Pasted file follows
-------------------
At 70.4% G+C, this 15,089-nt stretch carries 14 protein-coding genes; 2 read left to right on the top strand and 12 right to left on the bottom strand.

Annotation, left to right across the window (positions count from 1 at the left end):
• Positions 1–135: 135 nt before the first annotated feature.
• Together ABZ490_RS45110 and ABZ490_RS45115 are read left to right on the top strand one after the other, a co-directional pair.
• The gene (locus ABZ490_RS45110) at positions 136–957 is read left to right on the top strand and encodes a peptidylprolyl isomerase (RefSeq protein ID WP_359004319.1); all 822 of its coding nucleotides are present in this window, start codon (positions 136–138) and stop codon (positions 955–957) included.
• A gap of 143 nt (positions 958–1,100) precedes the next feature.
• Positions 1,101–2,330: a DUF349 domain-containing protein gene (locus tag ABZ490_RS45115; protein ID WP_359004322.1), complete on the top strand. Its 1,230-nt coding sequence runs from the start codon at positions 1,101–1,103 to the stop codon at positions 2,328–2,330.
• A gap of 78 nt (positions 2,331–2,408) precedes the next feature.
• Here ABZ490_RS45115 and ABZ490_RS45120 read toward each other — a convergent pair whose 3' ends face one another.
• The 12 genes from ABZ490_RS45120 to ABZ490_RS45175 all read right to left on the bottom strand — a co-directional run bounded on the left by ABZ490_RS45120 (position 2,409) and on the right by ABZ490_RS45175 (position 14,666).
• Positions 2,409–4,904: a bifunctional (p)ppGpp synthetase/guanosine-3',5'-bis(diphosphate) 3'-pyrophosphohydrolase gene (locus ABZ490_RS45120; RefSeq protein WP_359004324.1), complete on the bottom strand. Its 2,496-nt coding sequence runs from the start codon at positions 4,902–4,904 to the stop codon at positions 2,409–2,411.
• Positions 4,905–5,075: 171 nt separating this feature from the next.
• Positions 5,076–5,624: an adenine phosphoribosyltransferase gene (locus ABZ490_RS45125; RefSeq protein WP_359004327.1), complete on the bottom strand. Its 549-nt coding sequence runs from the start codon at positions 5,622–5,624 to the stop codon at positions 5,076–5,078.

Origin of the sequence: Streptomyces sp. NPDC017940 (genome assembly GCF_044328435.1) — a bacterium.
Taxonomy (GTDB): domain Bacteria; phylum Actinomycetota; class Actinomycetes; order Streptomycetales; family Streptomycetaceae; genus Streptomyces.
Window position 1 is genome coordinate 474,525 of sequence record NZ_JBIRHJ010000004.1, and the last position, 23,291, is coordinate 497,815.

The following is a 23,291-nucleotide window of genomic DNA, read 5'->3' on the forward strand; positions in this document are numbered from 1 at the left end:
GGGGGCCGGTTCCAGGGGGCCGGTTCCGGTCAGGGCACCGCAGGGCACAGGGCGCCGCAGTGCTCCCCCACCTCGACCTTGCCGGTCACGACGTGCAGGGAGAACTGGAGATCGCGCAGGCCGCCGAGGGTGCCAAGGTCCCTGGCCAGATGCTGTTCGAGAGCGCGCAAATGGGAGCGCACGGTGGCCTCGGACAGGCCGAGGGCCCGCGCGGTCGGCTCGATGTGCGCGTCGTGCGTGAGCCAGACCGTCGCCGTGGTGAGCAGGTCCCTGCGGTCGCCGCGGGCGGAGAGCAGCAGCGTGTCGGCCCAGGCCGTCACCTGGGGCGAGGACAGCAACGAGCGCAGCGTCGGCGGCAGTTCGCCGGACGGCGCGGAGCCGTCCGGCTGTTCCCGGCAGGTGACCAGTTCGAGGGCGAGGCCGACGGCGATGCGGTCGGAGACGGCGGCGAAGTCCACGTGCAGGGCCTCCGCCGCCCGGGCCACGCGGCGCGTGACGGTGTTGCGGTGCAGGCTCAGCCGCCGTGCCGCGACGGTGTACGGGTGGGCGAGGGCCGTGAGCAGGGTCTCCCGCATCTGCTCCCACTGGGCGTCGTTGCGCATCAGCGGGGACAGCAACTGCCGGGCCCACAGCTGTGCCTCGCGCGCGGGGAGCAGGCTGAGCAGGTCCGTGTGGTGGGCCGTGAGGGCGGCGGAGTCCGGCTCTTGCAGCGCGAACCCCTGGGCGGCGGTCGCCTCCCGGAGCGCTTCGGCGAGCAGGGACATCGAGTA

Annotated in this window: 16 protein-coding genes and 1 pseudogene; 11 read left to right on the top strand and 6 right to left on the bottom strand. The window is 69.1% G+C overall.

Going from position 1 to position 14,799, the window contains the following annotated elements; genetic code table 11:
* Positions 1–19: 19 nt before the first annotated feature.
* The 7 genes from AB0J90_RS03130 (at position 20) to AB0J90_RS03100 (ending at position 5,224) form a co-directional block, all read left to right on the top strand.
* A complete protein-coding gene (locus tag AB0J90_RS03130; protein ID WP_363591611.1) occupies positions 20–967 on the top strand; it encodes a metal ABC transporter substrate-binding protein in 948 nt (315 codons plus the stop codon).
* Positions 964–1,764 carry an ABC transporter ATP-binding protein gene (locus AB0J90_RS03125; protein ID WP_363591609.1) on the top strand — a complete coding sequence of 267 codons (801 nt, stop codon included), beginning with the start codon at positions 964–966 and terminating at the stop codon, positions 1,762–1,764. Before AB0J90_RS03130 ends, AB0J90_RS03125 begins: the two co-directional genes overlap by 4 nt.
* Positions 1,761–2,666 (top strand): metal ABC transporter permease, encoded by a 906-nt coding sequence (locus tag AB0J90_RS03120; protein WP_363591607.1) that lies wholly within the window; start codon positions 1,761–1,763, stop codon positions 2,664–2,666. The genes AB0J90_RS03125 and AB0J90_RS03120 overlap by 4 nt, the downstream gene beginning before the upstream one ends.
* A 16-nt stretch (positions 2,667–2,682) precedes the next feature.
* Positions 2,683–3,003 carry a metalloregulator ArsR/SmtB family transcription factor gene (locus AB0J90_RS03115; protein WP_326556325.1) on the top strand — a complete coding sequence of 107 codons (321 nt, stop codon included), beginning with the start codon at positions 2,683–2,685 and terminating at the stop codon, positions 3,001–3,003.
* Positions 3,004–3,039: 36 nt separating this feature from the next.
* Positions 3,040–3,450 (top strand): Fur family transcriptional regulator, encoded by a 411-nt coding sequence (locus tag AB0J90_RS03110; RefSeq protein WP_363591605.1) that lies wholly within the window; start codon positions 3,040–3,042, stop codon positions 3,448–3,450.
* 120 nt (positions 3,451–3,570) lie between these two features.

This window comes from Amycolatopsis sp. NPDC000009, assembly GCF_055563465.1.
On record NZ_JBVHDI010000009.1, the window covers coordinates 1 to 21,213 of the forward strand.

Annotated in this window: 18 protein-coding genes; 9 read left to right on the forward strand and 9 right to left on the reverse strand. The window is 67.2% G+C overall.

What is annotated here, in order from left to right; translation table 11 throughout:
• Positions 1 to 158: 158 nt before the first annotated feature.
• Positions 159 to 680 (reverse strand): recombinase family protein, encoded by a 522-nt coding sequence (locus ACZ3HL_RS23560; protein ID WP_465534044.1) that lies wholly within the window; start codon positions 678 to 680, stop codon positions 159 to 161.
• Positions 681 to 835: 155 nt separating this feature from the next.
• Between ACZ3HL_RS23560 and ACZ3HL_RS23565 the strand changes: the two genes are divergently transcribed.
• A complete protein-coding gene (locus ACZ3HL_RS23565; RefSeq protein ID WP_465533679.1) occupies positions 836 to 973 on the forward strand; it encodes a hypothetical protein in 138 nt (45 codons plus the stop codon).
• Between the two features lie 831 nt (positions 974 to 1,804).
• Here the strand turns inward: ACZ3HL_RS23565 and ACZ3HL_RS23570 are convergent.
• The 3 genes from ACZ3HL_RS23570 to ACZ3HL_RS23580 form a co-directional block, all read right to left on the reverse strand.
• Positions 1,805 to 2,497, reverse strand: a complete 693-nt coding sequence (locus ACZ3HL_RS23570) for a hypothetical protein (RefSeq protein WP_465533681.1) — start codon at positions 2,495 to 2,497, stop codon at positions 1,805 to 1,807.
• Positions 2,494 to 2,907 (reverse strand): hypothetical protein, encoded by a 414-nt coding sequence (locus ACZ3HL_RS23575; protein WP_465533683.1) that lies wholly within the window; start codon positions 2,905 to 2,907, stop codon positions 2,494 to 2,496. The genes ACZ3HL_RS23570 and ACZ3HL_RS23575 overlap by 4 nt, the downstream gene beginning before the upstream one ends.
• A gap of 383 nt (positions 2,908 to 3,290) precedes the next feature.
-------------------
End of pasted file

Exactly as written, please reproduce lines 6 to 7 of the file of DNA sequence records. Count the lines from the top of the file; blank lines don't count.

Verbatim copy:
• A gap of 143 nt (positions 958–1,100) precedes the next feature.
• Positions 1,101–2,330: a DUF349 domain-containing protein gene (locus tag ABZ490_RS45115; protein ID WP_359004322.1), complete on the top strand. Its 1,230-nt coding sequence runs from the start codon at positions 1,101–1,103 to the stop codon at positions 2,328–2,330.